In the wild, canines have many ways to keep their nails trim. They're constantly on the go over rough surfaces that gradually file nails down to an acceptable level. Your dog might also experience some of that grinding on their daily treks over concrete sidewalks.
However, you can't rely on physical activity alone to keep those nails well maintained.
Nail trimming is an essential part of dog grooming. It doesn't take much for the nails to get unruly and out of control. When that happens, you'll have a lot more to deal with than just cosmetic issues. Unkempt nails can cause tons of discomfort and some potential health issues.
Why Trimming Your Dog's Nails is Important
Ideally, it's best to trim your dog's nails every two to four weeks.
When you don't, you run the risk of exposing your dog to a host of potential problems.
Your pup's nails aren't like your own. If you encounter pain or discomfort around your nailbed, it's pretty easy to avoid applying pressure or contact. Dogs aren't that lucky.
Dogs use their feet for just about everything. As the nail starts to grow, it curls towards the floor. Eventually, you'll begin to hear subtle taps every time your dog takes a step.
Those taps are more than just a minor annoyance. There's a good chance that your dog is feeling unnecessary pressure on the nailbed.
The longer the nails get, the worse the discomfort becomes. It can eventually cause outright pain or arthritis.
The nails can form curls that completely change the way your dog stands and walks in severe cases. They might experience extreme pain in the muscles and feet, resulting in a hunched posture that makes it challenging to navigate your home.
All of those problems are bad enough. However, overgrown nails also develop an issue you'll have to work around in the future: A long nail quick.
The nail quick is a bundle of blood vessels and nerves. If your dog has clear translucent light-colored nails, it's the fleshy pink part that juts from the finger.
As the nail grows, so does the quick. Herein lies the biggest problem that dog owners face when trying to trim overgrown nails.
Even if you decide to take action and do something about the issue, a long quick can prevent you from providing relief.
You see, cutting into the quick is a harrowing event for your dog.
Many canines develop fears and anxieties about nail trimming for this very purpose. Remember: The quick has nerves in it.
Once cut, the quick can also bleed profusely, which only presents more problems moving forward.
Trimming your dog's nails on a regular basis is the only way to prevent the quick from getting too long to manage. So, what happens if you're already to that point?
How to Trim Overgrown Dog Nails
If your dog's nails are already overgrown, you have a big challenge ahead of you. However, the good news is that the task is manageable with a bit of preparation and know-how.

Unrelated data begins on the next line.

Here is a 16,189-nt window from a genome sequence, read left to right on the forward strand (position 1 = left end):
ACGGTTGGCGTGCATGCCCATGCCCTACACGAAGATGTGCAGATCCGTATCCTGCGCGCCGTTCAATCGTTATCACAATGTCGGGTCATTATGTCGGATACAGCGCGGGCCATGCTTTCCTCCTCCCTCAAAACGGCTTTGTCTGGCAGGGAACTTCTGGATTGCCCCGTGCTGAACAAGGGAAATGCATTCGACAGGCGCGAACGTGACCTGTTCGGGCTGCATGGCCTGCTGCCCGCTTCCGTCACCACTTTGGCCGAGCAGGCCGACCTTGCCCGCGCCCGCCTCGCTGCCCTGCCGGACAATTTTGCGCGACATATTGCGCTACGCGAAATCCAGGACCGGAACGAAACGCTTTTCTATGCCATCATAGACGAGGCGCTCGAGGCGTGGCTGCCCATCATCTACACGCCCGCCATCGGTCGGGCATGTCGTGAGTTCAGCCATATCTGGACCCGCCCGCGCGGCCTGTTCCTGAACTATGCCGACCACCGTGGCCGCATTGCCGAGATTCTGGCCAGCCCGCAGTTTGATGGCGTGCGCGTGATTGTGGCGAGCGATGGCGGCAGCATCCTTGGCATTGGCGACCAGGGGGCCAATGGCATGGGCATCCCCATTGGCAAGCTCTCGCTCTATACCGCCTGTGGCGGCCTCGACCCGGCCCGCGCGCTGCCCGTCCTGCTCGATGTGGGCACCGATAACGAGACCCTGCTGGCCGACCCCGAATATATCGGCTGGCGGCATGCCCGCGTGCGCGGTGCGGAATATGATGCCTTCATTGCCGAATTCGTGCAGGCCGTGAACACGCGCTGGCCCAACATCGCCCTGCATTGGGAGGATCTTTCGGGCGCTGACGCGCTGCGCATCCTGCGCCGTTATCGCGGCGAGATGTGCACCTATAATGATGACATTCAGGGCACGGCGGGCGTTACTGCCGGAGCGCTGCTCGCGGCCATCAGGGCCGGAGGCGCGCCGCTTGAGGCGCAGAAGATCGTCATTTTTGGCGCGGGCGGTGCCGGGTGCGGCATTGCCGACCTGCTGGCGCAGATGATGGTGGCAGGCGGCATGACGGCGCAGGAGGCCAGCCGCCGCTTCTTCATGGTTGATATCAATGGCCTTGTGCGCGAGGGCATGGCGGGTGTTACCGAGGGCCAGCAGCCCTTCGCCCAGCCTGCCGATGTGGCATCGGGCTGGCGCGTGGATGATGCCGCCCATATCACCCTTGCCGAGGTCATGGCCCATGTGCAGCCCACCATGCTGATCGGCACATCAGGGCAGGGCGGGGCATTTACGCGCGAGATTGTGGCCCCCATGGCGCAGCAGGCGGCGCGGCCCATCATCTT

#1. Gather Your Tools - Clippers vs Grinders
First things first: Get your materials in order. The last thing you want to do is scramble to find the right tools in the moment.
Dog nails are very different from your own. They're conical and thick, making them impossible to cut with standard clippers.
Invest in a pair of specialty dog clippers. They have large, semi-circular blades that wrap around the nail and dig into them without much resistance. Many are scissor-style, making them easy to hold and use.
Alternatively, you can go for plier-style clippers. As the name would suggest, these tools look like pliers and often utilize springs or small gear systems to work.
This style of clipper usually has a guillotine blade. A small hole provides just enough room to slip the nail through.
When you pull the plier handles together, the blade squeezes down and cuts through.
The efficiency of plier-style clippers varies. Some are sharp enough to cut through the nail like butter.
However, others can cause too much pressure and end up pinching the nail instead.
If you go with this style, make sure you're getting a high-quality model to avoid hurting your dog.
Another tool we recommend buying is a nail grinder. Grinders are a great way to overcome clipping anxieties on your end.
They're a little less jarring, too. Instead of a sudden clip, you can gradually file the nail down to an acceptable length.
Groomers like to utilize grinders as well. You'll often see them using them after the clippers to fine-tune the shape and create a smoother finish.
The final piece of gear you should have on hand is styptic powder. Readily available at most pet stores, a styptic powder is a clotting agent.
It'll help stop the bleeding if you accidentally cut into the quick.
#2. Make Your Dog Comfortable
Now, let's move on to the actual cutting process.
Start by making your dog comfortable with the process. If your dog has had bad experiences in the past or has gone a long time without a trim, there might be some trepidation.